The extreme northeastern county of Oklahoma, bordering Kansas and Missouri, is named for the Ottawa Indians. But Ottawa comes from the Algonquian term adawe, meaning to "buy and sell." This county has been the home to members of a greater number of Indian tribes than any other county in the United States. With 71 percent of the total land area in farms, as much as 60 percent of the country's agricultural income is from livestock and dairy products, and the rest from such crops as wheat, corn, grain sorghums, soybeans and grass. The early existence of a vast lead and zinc field is evident from huge mountains of chat still present in the northern part of the county. Northeastern Oklahoma A & M college is located at Miami, the county seat. Industries in the county include clothing, furniture, boat, metal and leather manufacturing, mushroom cultivation and concrete and block production. Two books, Pictorial Reflections of Ottawa County and History of Ottawa County, have been written about the county. Location: Ottawa County borders the state line of Kansas to the north and the state line of Missouri to the east and is in northeastern Oklahoma. Climate: The average precipitation is 45.6 inches yearly in this area. January's average temperature is 40.6 degrees Fahrenheit and July's average is 79.6 degrees Fahrenheit. County Seat: Miami Distances: Miami to: Bartlesville - 78 miles Tulsa - 95 miles Land Area: 485 square miles of rolling hills and valleys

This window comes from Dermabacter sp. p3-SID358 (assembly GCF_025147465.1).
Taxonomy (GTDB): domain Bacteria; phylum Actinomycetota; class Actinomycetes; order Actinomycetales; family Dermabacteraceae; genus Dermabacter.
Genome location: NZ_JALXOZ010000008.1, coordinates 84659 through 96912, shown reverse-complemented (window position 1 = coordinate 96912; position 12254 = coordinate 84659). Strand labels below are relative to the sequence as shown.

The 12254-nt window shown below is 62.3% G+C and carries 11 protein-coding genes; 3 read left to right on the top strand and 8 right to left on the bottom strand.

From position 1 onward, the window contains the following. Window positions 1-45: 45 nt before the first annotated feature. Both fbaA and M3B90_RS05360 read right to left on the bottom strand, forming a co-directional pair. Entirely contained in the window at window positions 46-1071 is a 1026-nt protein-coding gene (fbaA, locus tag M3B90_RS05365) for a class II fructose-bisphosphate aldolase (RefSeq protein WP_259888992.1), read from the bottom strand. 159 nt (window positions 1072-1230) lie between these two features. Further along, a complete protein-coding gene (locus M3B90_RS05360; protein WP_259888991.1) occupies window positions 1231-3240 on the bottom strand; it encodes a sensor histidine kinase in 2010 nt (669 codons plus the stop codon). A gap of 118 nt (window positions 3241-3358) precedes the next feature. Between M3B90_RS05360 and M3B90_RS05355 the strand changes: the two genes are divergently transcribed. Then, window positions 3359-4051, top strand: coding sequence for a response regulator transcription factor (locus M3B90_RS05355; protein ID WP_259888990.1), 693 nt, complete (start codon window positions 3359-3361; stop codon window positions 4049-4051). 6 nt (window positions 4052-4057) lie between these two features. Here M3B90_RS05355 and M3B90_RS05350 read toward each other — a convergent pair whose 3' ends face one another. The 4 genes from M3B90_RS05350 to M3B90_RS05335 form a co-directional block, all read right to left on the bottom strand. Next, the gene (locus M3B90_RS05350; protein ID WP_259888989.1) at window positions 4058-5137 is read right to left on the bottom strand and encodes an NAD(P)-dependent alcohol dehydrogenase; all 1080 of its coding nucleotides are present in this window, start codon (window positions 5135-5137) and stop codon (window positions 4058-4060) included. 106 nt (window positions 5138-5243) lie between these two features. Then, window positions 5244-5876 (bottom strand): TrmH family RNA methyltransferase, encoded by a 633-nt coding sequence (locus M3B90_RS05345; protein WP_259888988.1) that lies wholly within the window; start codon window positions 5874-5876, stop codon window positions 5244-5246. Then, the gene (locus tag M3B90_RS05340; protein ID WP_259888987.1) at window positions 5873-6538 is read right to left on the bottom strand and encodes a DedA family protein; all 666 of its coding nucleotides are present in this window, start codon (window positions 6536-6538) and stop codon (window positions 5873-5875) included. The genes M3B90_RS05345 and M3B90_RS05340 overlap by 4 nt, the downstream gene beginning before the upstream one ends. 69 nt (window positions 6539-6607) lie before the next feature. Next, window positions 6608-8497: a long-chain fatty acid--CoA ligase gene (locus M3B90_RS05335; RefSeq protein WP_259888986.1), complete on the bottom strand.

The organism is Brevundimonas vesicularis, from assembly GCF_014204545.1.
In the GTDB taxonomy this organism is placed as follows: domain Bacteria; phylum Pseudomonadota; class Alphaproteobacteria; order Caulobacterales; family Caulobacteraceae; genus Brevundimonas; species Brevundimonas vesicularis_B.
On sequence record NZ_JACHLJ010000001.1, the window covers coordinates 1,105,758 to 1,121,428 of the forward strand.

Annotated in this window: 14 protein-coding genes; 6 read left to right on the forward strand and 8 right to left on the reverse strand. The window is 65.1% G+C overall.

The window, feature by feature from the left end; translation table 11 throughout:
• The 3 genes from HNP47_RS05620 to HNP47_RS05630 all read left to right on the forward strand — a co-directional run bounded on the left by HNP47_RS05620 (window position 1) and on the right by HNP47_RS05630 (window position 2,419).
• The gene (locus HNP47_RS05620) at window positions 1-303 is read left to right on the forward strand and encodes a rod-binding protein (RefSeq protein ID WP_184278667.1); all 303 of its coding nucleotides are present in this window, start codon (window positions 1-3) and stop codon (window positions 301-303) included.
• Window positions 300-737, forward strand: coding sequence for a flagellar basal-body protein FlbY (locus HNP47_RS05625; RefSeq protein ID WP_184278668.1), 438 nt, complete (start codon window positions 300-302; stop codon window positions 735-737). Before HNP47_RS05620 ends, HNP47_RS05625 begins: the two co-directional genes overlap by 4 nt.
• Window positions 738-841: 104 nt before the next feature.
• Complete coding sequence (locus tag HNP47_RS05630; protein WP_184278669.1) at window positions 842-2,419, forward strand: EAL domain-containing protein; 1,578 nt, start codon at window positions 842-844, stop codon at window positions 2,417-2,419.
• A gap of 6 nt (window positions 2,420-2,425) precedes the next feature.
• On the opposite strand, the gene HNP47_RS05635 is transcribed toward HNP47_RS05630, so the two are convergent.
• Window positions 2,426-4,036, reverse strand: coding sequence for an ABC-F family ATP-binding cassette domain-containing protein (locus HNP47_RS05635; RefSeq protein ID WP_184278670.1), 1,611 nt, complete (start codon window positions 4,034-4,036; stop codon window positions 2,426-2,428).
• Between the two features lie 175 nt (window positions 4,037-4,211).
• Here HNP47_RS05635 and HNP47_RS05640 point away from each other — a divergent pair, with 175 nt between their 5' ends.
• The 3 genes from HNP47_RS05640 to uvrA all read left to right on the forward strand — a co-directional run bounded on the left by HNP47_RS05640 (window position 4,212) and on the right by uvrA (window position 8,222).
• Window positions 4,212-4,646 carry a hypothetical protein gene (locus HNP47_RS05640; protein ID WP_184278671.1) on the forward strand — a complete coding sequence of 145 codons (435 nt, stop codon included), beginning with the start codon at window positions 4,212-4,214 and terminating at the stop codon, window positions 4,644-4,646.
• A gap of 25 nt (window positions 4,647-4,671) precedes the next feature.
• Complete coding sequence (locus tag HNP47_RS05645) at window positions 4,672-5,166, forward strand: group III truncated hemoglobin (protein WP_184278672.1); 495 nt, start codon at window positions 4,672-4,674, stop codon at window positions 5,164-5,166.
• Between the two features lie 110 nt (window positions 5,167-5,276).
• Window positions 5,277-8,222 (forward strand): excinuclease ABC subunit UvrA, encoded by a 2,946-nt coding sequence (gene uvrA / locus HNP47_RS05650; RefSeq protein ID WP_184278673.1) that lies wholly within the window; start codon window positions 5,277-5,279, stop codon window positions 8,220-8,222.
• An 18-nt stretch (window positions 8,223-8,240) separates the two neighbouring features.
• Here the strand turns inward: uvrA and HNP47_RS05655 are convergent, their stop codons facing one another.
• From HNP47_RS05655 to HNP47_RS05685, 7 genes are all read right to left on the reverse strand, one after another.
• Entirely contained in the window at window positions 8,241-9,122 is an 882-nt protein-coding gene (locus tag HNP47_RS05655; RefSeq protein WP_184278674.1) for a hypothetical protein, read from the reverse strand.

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The Political Graveyard: Ottawa County, Oklahoma
Database provides political history, cemetery locations, and brief biographies of politicians who lived in the county.
[Oklahoma Mozilla]
Last update:
May 28, 2012 at 5:24:05 UTC
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